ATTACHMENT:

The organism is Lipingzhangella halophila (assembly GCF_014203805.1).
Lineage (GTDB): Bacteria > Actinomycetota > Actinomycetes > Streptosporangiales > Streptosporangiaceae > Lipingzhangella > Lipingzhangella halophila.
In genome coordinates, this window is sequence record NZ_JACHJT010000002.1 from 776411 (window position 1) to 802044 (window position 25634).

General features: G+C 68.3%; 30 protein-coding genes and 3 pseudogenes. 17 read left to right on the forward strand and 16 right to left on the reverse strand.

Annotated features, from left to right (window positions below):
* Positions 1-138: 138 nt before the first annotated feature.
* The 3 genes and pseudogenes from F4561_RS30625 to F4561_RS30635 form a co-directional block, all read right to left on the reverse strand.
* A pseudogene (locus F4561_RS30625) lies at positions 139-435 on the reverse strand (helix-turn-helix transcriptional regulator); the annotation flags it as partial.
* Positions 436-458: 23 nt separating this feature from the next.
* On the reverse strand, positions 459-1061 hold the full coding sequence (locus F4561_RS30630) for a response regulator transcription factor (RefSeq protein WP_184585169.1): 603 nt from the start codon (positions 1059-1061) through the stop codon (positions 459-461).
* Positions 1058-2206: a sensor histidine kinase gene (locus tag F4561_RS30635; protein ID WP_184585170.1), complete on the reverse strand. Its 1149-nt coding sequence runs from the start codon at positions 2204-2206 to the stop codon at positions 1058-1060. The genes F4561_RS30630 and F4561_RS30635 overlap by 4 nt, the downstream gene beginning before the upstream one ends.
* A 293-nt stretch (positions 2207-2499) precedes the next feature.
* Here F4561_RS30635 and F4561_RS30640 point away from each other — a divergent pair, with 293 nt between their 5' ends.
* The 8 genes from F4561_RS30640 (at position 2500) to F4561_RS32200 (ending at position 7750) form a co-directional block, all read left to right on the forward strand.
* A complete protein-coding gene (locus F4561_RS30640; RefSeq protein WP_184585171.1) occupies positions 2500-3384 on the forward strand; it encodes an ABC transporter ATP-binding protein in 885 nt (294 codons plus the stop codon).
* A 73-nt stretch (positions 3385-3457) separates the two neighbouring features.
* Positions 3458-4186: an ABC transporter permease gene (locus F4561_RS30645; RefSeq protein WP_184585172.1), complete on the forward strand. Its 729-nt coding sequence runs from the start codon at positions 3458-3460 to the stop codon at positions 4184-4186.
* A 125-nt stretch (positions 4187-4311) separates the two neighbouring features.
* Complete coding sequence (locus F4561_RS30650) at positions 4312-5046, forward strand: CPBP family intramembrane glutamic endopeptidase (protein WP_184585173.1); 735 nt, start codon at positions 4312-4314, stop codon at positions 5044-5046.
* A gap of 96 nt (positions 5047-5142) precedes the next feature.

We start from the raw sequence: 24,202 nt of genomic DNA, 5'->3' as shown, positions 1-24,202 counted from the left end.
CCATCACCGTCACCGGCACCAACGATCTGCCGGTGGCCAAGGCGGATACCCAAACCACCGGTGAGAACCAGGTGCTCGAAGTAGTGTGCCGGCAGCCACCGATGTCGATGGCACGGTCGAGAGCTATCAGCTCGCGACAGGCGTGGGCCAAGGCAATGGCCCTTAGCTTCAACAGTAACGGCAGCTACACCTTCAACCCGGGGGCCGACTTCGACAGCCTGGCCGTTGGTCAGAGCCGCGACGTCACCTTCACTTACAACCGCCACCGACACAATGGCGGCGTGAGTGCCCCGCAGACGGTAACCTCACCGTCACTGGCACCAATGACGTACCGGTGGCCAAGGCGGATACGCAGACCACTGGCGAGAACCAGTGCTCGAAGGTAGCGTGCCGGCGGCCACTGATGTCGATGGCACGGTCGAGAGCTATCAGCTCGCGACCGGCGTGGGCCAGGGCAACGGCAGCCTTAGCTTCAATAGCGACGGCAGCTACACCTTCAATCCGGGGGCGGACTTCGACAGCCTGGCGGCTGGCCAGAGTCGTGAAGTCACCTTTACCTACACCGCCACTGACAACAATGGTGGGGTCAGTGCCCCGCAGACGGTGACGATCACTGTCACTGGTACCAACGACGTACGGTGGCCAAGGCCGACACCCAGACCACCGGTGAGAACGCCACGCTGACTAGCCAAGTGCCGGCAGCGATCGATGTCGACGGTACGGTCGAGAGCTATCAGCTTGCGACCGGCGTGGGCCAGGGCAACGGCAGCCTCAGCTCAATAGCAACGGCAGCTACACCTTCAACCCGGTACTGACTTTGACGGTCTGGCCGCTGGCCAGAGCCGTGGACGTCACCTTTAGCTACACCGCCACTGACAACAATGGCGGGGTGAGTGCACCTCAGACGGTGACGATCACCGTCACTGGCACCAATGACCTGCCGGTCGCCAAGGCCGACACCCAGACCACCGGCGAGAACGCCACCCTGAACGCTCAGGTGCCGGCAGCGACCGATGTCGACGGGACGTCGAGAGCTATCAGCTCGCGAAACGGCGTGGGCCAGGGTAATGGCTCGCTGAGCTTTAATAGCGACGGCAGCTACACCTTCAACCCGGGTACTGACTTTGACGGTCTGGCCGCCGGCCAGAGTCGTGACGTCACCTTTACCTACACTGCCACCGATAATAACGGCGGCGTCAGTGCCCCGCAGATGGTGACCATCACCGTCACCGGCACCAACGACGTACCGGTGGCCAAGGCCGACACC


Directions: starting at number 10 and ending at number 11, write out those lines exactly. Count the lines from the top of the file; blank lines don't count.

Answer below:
* On the reverse strand, positions 459-1061 hold the full coding sequence (locus F4561_RS30630) for a response regulator transcription factor (RefSeq protein WP_184585169.1): 603 nt from the start codon (positions 1059-1061) through the stop codon (positions 459-461).
* Positions 1058-2206: a sensor histidine kinase gene (locus tag F4561_RS30635; protein ID WP_184585170.1), complete on the reverse strand. Its 1149-nt coding sequence runs from the start codon at positions 2204-2206 to the stop codon at positions 1058-1060. The genes F4561_RS30630 and F4561_RS30635 overlap by 4 nt, the downstream gene beginning before the upstream one ends.